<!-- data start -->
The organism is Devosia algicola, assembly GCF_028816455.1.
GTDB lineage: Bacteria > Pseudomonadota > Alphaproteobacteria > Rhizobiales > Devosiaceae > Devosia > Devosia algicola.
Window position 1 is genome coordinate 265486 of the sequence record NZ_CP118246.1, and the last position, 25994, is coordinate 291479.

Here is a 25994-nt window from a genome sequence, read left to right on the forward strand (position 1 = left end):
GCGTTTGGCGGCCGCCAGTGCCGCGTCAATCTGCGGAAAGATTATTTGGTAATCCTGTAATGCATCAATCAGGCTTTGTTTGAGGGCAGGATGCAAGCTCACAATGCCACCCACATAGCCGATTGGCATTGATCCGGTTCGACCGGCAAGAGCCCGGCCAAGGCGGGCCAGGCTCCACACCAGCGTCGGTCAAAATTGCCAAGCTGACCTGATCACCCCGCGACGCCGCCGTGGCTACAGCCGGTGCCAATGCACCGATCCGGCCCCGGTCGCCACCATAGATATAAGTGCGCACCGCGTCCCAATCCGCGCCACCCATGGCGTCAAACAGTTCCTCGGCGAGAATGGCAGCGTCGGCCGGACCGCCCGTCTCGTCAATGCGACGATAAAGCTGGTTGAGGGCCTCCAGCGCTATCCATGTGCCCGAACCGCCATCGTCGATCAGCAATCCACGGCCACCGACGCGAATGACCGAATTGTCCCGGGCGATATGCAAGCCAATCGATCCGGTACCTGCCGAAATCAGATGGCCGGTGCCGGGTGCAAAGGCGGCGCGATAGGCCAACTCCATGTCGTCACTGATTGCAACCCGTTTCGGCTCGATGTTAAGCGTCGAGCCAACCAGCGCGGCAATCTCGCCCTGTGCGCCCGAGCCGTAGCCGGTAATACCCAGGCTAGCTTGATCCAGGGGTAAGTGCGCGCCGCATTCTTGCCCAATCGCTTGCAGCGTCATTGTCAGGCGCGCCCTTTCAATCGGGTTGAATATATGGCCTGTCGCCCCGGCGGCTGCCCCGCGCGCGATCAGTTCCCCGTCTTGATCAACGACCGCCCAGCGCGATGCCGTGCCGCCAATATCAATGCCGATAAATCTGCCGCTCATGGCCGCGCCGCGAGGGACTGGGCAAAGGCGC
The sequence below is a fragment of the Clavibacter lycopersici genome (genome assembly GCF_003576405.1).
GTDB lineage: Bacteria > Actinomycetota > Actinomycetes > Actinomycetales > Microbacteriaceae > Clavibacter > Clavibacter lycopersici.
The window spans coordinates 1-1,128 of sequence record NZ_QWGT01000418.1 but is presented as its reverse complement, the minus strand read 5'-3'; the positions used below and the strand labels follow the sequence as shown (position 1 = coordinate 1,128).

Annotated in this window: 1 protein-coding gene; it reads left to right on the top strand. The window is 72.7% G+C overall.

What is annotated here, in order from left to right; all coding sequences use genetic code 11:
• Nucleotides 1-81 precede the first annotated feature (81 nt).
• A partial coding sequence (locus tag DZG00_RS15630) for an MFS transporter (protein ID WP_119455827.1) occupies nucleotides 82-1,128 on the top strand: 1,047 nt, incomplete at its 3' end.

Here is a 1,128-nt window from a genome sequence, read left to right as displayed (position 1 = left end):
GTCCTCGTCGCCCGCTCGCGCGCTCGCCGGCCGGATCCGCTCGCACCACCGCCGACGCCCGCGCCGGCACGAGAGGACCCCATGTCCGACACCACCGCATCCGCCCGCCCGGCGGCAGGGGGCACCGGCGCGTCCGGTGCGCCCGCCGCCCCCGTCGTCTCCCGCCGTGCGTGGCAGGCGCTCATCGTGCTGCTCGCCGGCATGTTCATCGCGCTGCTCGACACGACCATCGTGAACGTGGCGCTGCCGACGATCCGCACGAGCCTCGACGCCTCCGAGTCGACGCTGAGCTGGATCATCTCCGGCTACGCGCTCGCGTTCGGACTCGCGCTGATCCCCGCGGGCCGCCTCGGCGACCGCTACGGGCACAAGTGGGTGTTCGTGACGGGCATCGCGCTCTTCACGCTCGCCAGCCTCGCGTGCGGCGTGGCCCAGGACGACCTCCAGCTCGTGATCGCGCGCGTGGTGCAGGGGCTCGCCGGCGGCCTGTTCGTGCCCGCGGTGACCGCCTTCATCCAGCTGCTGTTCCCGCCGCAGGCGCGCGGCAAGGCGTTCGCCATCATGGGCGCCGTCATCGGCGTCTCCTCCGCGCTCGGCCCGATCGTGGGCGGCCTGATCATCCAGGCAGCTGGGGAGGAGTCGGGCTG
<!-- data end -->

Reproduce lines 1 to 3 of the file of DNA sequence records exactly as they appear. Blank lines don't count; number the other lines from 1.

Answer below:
The organism is Devosia algicola, assembly GCF_028816455.1.
GTDB lineage: Bacteria > Pseudomonadota > Alphaproteobacteria > Rhizobiales > Devosiaceae > Devosia > Devosia algicola.
Window position 1 is genome coordinate 265486 of the sequence record NZ_CP118246.1, and the last position, 25994, is coordinate 291479.